Next, the committee would interview teachers and students for subjective ideas of what types of technology would be useful to help student learning.  While the interviews are going on, committee members would also be responsible for researching different areas of technology (equipment and apps) that would be useful in the classroom.  Each member would then bring back to the committee their recommendations based on interviews and research.  

    Then the committee could make a flexible 2-3 year plan.  The plan would include purchasing of new equipment and apps to be used with students and teachers, and ongoing intensive professional development for teachers to be introduced and immersed in the technologies that would benefit their classrooms.  Please notice that the equipment, apps, and professional development would be flexible in that it would fit the needs of the classroom/students.  An example would be the third grade classrooms have computer stations while the fourth grade has tablets, and the fifth grade wing has a 3-D printer.

    Technology use planning should be ongoing and have an open communication pattern between the committee members and all teachers.  This would increase the successful use of the technology in the school/school system.  

2. The new National Education Technology Plan 2010 as an effective tool in planning.
    The NETP 2010, if used in technology use planning, can be a very effective tool.  It covers learning, assessment, teaching, infrastructure, and productivity. The scope of the plan is nationwide and has some high aspirations for our nation's education- such as reshaping our definition of a classroom, making sure that every student and teacher has access to technology at school and home, and using learning analytics during a student's education lifetime to help them be successful.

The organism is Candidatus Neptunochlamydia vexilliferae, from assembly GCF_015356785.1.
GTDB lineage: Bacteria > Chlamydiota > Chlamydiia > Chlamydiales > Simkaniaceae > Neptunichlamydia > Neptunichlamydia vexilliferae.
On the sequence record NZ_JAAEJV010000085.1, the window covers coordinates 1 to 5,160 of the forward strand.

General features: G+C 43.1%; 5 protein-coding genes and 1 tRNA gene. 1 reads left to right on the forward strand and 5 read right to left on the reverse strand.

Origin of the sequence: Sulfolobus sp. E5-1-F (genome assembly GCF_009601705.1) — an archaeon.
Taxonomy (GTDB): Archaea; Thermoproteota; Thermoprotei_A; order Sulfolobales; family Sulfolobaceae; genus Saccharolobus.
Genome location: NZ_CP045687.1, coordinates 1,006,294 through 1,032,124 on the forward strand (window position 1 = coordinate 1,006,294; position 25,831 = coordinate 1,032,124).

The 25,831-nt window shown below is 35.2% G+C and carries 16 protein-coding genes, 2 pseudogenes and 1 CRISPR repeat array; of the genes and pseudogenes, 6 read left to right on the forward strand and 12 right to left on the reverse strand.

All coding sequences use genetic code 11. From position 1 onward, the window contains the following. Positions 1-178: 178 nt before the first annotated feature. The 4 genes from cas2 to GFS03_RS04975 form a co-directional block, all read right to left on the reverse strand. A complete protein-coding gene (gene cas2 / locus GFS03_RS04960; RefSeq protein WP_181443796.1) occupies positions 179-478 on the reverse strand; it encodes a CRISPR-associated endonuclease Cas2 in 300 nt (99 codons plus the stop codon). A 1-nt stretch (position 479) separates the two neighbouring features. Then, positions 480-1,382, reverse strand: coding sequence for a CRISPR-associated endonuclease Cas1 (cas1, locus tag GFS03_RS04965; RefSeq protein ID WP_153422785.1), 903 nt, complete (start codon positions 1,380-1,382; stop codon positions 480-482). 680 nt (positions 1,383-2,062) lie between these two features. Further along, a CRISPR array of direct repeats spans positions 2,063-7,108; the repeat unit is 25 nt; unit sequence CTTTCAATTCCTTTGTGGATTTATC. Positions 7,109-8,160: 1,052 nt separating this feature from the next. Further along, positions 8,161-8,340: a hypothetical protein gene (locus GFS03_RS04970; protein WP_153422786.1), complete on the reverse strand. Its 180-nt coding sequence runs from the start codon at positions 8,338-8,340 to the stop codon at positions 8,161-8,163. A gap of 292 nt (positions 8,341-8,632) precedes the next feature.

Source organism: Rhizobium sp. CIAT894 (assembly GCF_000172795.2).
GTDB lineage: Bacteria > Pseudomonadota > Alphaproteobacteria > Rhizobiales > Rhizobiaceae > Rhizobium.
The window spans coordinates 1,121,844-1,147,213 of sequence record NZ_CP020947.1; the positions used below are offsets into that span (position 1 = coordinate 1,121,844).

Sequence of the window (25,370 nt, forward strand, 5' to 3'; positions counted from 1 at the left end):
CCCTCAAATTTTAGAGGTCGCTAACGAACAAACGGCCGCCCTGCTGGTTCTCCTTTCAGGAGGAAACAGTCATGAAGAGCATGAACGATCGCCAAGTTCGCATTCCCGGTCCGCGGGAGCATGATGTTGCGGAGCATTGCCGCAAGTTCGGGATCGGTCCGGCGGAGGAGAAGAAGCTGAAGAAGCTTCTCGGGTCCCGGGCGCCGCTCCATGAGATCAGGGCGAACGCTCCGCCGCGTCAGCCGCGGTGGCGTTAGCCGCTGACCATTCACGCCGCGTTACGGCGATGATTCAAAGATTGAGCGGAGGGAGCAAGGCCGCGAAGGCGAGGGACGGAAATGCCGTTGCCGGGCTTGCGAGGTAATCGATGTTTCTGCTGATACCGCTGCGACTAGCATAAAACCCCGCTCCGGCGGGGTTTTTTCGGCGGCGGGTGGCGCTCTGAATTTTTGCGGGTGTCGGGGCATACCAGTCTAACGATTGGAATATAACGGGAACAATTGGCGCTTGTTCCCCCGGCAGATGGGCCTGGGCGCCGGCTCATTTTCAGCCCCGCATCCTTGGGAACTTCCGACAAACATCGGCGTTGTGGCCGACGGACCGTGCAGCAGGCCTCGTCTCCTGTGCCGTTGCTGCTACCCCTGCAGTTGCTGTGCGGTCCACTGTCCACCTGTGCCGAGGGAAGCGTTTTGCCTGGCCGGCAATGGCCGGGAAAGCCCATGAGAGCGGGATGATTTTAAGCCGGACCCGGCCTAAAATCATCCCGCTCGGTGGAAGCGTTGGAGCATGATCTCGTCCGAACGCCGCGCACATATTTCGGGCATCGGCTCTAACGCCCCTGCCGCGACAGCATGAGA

This overall plan has some wonderful concepts that could change education to be more meaningful and student centered.  So using this plan as a reference in technology use planning makes sense.  Each state school system will have to look at its resources to decide when implementation of different parts can be made.  Common Core seems to have made strides in many states, which begins to address the learning section of the NET plan 2010. The assessment section, using learning analytics plan, will be a complex challenge because, for it to be truly effective, it needs to be nationwide while protecting each student's information.  The teaching section, one of the most important models, should be a placed in technology plans immediately.  The professional development suggested in the plan would be instrumental in creating a successful technology infused learning environment.  Finally, the infrastructure and productivity, models will be changing to incorporate the 24/7 style of learning that is suggested in the NET plan 2010.